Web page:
As far as the trip, processing all the myriad of experiences from these wonderful countries will take some time. I feel like all that happened in Rwanda, when we were there with Gardens for Health International and the gorillas in December, is still very much on my mind and getting processed as well.
Cooking school in Thailand- adopting Beauty Detox to it!
Palaces in Korea…so gorgeous.
Mama Ki, a very interesting tea and herb specialist in Korea.
I got a lot of questions about how I was able to eat Beauty Detox in some countries, and what it was like for me to be there overall, so I thought I would break it down into a little list:
Easiest place to eat Beauty Detox:
Greece and Turkey! (both heaven!).
Greece had fava (lentils), great salad, horta (wild greens), cooked beets, some great fruit, and amazing olives. Turkey always had a large vegetable-only menu section of every menu, including veggie and mushroom casseroles, and also had great salads. Loved the big markets with mulberries, dates, figs, walnuts, almonds and spices.
Thailand has amazing fresh fruit and coconuts, which I would feast on in the streets daily. My cooking classes were just awesome, experimenting with the vast range of vegetables and herbs native to Thailand. But I could only eat at certain restaurants that would accommodate my no fish sauce/sugar requests, which was totally fine because I don’t mind eating at the same places!
More difficult to eat Beauty Detox:
Northern Italy: It was more difficult to get larger salads and pure vegetable soups to fill up on, in little towns where many did not speak English and they are used to including meat and dairy in many meals. I didn’t want to eat too much gluten, ie pasta all the time, which is what they thought was an appropriate vegetarian option. The grocery stores had mache and some veggies, but not a big variety, and things like avocados where very difficult to find where we were. I managed though.
Korea: Fish sauce is ubiquitous in a lot of the kimchi there, and there are anchovies stewed into the broth of even the doenjang jjigae, which is a bean stew. The fruit was outrageously expensive. A smaller bunch of bananas in Seoul was around $11. We were in a hotel room so I couldn’t cook, and I found some almond milk, but it tasted like pure sugar! Still, we found some great temple food and Korean vegan restaurants that were delicious, and we stuck with those.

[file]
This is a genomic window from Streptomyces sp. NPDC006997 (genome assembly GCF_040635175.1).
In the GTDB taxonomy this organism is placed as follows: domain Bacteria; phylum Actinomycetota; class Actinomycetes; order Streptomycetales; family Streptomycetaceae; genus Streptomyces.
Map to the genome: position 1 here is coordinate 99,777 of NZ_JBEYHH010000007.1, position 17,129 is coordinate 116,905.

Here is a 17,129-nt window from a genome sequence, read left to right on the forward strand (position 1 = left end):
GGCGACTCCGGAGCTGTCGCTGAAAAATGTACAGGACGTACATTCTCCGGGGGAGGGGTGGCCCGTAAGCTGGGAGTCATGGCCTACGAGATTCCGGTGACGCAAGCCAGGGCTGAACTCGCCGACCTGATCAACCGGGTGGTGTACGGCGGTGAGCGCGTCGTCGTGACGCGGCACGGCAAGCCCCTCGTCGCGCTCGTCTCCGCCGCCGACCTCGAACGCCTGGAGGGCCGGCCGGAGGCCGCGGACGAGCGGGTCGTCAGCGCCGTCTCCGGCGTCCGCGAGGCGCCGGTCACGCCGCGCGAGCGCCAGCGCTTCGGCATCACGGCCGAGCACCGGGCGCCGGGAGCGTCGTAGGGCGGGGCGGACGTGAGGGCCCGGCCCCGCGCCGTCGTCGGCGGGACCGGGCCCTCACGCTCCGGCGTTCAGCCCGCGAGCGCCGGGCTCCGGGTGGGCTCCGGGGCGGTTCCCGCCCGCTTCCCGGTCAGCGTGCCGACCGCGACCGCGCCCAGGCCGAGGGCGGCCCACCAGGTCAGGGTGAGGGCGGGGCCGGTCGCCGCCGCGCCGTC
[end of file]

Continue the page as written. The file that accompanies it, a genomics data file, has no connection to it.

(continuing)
Best city for biking:
Favorite Museums: London. I’m partial to the Victoria and Albert and I love the British Museum (even though the discussion about where some of those relics, such as the sculptures from the Parthenon, should be housed, is very interesting).
New countries I’d never been I want to see more of:
Well everywhere really…but here’s what first popped into my mind:
Turkey: Wow! One of my favorite experiences of the whole trip was watching the mysterious Whirling Dervishes. Simply amazing. Turkey has a lot of mythical and ancient elements, there is a lot of magic in the air. I’d like to go to the eastern regions and explore a lot more.
Portugal: What a breath of fresh (relaxed!) air. I’ve been to Spain many times, and I like it too, there is a lot of passion in the people. But I found Portugal very laid-pack, and the people very kind, warm and accommodating. So sweet. I loved the nature there–seas and rocks on the coast, a mix of trees. Next time we go I want to drive across the whole country.
Scotland: Well it’s not new for me…but my husband John had never been there. We absolutely LOVE Scotland. I feel a strong heart connection there, as I’m actually nearly a quarter Scots-Irish. The land is so lush, and the earth resonates with its beauty and full power. While hiking, I just wanted to touch the earth and pop up into a spontaneous handstand or put my heart right on the earth in Anahatasana.
Canal central a la Amsterdam!